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20.000 x 16.000 x 0.750 inches
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Painting - Oil On Canvas
As an African descent, I was fortunate to have visited and lived in Kinshasa, Zaire (Congo) in the late 60’s, after Congo’s independence on June 30, 1960.
At that time, President Joseph Desire’ Mobutu (b.1930-d.1997) was in power from 1965 to 1997. He launched a “Retour a l’Authenticite’” program which is a doctrine of authenticity. He wanted to bring unity and a strong national identity to Congo. He urged Africans to return to their cultural ancestral heritage. He sought a rupture from their Belgian colonial past. The national garment for men was a tunic like style clothing instead of the western suit and tie; or the men would wear the “dashiki” style as a button-down shirt. The national garment for women was the “pagne”, a long, colorful wrap skirt worn around the waist with their blouse. The women sometimes wore a head tie.
Going to the village was a cultural gala for me. It was always fascinating for me to see the women’s hairdos. From children to older women, the spiky hairdo was the style. This hairstyle was described as “Antenne” in French; in English, “Antenna”. The women wore long, colorful skirt (pagne). With their clothing and hairdos’ signature, they looked very confident and gracious.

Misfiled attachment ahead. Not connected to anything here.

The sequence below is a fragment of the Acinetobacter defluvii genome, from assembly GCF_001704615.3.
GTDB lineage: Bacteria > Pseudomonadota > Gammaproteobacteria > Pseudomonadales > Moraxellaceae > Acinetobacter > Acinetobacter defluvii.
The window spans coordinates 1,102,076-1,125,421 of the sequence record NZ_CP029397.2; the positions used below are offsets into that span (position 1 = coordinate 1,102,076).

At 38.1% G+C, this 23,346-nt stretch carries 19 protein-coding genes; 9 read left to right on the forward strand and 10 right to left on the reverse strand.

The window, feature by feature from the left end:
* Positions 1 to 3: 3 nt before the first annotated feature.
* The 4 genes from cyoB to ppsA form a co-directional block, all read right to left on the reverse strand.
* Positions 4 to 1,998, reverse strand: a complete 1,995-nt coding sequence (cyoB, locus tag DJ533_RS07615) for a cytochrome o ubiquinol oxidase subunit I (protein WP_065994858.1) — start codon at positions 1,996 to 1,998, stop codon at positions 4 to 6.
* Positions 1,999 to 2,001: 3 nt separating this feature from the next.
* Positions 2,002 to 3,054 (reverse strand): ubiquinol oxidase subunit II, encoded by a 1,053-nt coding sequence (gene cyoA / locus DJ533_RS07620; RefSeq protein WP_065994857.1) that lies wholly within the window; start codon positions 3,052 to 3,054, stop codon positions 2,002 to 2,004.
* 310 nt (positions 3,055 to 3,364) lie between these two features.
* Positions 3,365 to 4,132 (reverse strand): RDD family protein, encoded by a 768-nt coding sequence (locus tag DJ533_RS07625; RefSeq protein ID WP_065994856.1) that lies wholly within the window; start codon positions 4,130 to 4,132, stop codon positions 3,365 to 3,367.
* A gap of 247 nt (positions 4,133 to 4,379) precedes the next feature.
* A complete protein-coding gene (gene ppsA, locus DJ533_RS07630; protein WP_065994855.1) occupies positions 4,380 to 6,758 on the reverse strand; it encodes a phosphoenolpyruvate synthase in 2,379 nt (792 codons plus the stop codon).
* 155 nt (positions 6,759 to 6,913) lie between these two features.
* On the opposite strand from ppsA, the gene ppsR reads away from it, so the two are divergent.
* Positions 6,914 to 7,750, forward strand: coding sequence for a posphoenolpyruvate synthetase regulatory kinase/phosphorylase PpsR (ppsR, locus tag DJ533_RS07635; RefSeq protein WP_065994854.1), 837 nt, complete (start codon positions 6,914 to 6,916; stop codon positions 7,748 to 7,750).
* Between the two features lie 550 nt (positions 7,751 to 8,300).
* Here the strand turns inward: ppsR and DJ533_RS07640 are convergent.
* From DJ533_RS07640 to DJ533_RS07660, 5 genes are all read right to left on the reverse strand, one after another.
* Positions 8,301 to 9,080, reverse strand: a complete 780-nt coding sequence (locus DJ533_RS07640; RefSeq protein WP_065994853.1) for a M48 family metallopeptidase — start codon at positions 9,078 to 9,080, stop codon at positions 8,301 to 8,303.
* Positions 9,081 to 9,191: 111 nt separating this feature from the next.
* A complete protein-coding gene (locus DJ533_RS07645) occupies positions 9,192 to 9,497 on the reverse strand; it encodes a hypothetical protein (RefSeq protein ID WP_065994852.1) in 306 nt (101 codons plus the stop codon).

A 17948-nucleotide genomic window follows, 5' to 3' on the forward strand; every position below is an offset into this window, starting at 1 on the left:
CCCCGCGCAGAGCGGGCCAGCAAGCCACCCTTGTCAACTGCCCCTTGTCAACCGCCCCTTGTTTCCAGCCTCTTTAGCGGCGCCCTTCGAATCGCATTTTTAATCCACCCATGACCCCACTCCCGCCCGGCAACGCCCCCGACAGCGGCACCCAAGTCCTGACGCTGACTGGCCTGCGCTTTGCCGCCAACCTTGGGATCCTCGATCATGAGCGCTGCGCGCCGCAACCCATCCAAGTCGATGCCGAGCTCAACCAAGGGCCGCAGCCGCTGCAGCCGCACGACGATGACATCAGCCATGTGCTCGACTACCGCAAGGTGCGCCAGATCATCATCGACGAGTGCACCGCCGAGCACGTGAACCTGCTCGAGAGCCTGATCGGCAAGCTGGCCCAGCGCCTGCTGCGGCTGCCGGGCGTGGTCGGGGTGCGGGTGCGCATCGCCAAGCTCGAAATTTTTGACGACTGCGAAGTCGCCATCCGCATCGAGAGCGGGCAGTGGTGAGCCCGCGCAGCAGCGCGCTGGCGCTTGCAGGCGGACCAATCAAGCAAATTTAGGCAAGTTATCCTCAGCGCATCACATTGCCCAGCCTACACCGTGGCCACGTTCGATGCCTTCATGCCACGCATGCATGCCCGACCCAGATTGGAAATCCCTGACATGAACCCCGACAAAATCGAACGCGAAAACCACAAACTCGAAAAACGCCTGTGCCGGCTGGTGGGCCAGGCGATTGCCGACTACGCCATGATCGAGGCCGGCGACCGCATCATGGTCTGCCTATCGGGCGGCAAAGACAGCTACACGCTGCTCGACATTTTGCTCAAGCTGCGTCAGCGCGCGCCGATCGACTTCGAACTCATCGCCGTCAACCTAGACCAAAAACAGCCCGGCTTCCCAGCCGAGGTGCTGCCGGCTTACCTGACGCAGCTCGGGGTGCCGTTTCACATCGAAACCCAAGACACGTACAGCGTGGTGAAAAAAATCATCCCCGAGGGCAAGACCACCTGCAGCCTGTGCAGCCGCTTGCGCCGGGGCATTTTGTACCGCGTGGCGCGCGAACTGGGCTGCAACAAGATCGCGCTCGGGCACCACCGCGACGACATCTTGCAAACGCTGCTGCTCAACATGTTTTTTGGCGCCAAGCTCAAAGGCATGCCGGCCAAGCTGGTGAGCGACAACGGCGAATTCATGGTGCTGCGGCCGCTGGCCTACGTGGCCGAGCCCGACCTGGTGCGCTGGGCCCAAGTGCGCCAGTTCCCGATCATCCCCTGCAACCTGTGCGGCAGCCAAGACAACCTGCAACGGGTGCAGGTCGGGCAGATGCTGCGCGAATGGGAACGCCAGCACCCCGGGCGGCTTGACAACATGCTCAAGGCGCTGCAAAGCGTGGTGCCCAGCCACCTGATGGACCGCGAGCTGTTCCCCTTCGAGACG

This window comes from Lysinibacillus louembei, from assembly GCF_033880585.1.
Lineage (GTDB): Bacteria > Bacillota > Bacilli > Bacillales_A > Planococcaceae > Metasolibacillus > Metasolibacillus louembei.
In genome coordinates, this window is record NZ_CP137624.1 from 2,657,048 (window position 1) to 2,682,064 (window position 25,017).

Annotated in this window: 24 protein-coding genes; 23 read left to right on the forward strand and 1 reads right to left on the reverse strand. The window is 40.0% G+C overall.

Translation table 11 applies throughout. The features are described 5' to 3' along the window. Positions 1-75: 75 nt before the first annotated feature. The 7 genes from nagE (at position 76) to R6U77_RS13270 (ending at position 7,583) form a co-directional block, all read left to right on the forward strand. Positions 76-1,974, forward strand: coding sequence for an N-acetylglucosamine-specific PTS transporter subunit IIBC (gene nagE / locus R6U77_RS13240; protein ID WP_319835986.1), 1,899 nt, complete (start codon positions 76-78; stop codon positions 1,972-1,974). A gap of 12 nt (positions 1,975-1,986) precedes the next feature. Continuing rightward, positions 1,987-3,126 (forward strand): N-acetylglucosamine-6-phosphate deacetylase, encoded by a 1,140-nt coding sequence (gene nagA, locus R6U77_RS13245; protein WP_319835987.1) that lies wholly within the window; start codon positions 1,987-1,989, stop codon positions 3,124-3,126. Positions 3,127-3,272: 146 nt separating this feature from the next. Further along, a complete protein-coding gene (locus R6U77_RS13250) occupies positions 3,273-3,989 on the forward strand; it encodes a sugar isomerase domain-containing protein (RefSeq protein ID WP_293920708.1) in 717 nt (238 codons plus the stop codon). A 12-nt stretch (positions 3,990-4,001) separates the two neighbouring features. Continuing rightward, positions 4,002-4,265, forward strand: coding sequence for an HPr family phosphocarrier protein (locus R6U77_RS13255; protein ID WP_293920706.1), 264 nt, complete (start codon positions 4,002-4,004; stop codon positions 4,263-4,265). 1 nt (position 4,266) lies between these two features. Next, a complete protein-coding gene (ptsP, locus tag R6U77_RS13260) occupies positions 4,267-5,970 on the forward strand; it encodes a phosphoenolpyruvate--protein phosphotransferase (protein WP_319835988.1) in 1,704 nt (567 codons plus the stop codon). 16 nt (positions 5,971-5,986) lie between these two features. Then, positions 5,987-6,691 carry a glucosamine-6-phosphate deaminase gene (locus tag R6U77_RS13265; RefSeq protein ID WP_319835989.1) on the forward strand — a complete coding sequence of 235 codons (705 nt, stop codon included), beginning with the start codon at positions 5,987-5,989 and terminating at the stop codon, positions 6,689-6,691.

A sight that puzzled me was a woman carrying an agricultural instrument like a shovel, a scythe, a pitch fork, a rake or a hoe with her infant at her back. My father explained to me- the women are the one who cultivate the land. The female responsibility is caring for the infants. In addition, in the rural area, the women have the bulk of agricultural work; gathering wood for the cooking; cropping food (cassava), and hauling water. The rural Congolese woman is a very hard working person.
The Congolese woman is very friendly and courteous. Upon entering the village, my father and I were greeted with hand clapping and partial bowing.
This is an honor for me to pay tribute to the Congolese woman.
January 29th, 2012
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